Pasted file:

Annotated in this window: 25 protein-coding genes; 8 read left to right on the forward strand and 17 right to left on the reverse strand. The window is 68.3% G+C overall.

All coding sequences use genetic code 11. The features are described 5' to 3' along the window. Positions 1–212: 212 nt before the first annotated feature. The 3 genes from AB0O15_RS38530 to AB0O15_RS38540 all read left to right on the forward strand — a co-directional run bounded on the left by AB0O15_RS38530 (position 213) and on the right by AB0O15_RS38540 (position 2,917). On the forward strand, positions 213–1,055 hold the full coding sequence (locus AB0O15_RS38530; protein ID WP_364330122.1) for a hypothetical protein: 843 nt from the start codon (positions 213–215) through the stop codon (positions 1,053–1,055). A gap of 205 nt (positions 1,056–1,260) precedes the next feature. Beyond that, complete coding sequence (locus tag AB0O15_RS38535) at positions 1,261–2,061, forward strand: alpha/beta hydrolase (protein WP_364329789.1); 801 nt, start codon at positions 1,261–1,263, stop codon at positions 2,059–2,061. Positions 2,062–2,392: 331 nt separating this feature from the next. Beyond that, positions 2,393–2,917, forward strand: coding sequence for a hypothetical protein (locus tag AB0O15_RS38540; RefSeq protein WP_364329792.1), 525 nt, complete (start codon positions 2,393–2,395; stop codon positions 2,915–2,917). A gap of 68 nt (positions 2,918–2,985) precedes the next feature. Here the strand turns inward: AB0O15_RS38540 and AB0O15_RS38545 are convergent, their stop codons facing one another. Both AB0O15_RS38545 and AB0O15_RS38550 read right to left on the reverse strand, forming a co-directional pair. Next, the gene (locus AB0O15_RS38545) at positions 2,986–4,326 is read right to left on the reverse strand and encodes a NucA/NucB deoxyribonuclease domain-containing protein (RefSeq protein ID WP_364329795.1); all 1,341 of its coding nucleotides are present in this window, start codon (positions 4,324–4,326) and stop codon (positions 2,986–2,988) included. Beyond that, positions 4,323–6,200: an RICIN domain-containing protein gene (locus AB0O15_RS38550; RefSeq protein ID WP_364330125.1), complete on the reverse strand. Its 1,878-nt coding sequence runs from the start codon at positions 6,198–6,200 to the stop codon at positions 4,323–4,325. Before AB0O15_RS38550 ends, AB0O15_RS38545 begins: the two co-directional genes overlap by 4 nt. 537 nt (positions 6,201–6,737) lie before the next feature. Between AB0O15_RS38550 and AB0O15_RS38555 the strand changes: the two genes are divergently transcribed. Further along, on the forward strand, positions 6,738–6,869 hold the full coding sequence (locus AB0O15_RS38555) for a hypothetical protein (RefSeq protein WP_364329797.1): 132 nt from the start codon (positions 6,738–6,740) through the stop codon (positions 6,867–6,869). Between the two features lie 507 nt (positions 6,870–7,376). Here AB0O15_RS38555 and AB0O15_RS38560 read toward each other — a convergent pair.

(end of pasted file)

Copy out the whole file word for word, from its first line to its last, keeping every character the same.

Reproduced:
Annotated in this window: 25 protein-coding genes; 8 read left to right on the forward strand and 17 right to left on the reverse strand. The window is 68.3% G+C overall.

All coding sequences use genetic code 11. The features are described 5' to 3' along the window. Positions 1–212: 212 nt before the first annotated feature. The 3 genes from AB0O15_RS38530 to AB0O15_RS38540 all read left to right on the forward strand — a co-directional run bounded on the left by AB0O15_RS38530 (position 213) and on the right by AB0O15_RS38540 (position 2,917). On the forward strand, positions 213–1,055 hold the full coding sequence (locus AB0O15_RS38530; protein ID WP_364330122.1) for a hypothetical protein: 843 nt from the start codon (positions 213–215) through the stop codon (positions 1,053–1,055). A gap of 205 nt (positions 1,056–1,260) precedes the next feature. Beyond that, complete coding sequence (locus tag AB0O15_RS38535) at positions 1,261–2,061, forward strand: alpha/beta hydrolase (protein WP_364329789.1); 801 nt, start codon at positions 1,261–1,263, stop codon at positions 2,059–2,061. Positions 2,062–2,392: 331 nt separating this feature from the next. Beyond that, positions 2,393–2,917, forward strand: coding sequence for a hypothetical protein (locus tag AB0O15_RS38540; RefSeq protein WP_364329792.1), 525 nt, complete (start codon positions 2,393–2,395; stop codon positions 2,915–2,917). A gap of 68 nt (positions 2,918–2,985) precedes the next feature. Here the strand turns inward: AB0O15_RS38540 and AB0O15_RS38545 are convergent, their stop codons facing one another. Both AB0O15_RS38545 and AB0O15_RS38550 read right to left on the reverse strand, forming a co-directional pair. Next, the gene (locus AB0O15_RS38545) at positions 2,986–4,326 is read right to left on the reverse strand and encodes a NucA/NucB deoxyribonuclease domain-containing protein (RefSeq protein ID WP_364329795.1); all 1,341 of its coding nucleotides are present in this window, start codon (positions 4,324–4,326) and stop codon (positions 2,986–2,988) included. Beyond that, positions 4,323–6,200: an RICIN domain-containing protein gene (locus AB0O15_RS38550; RefSeq protein ID WP_364330125.1), complete on the reverse strand. Its 1,878-nt coding sequence runs from the start codon at positions 6,198–6,200 to the stop codon at positions 4,323–4,325. Before AB0O15_RS38550 ends, AB0O15_RS38545 begins: the two co-directional genes overlap by 4 nt. 537 nt (positions 6,201–6,737) lie before the next feature. Between AB0O15_RS38550 and AB0O15_RS38555 the strand changes: the two genes are divergently transcribed. Further along, on the forward strand, positions 6,738–6,869 hold the full coding sequence (locus AB0O15_RS38555) for a hypothetical protein (RefSeq protein WP_364329797.1): 132 nt from the start codon (positions 6,738–6,740) through the stop codon (positions 6,867–6,869). Between the two features lie 507 nt (positions 6,870–7,376). Here AB0O15_RS38555 and AB0O15_RS38560 read toward each other — a convergent pair.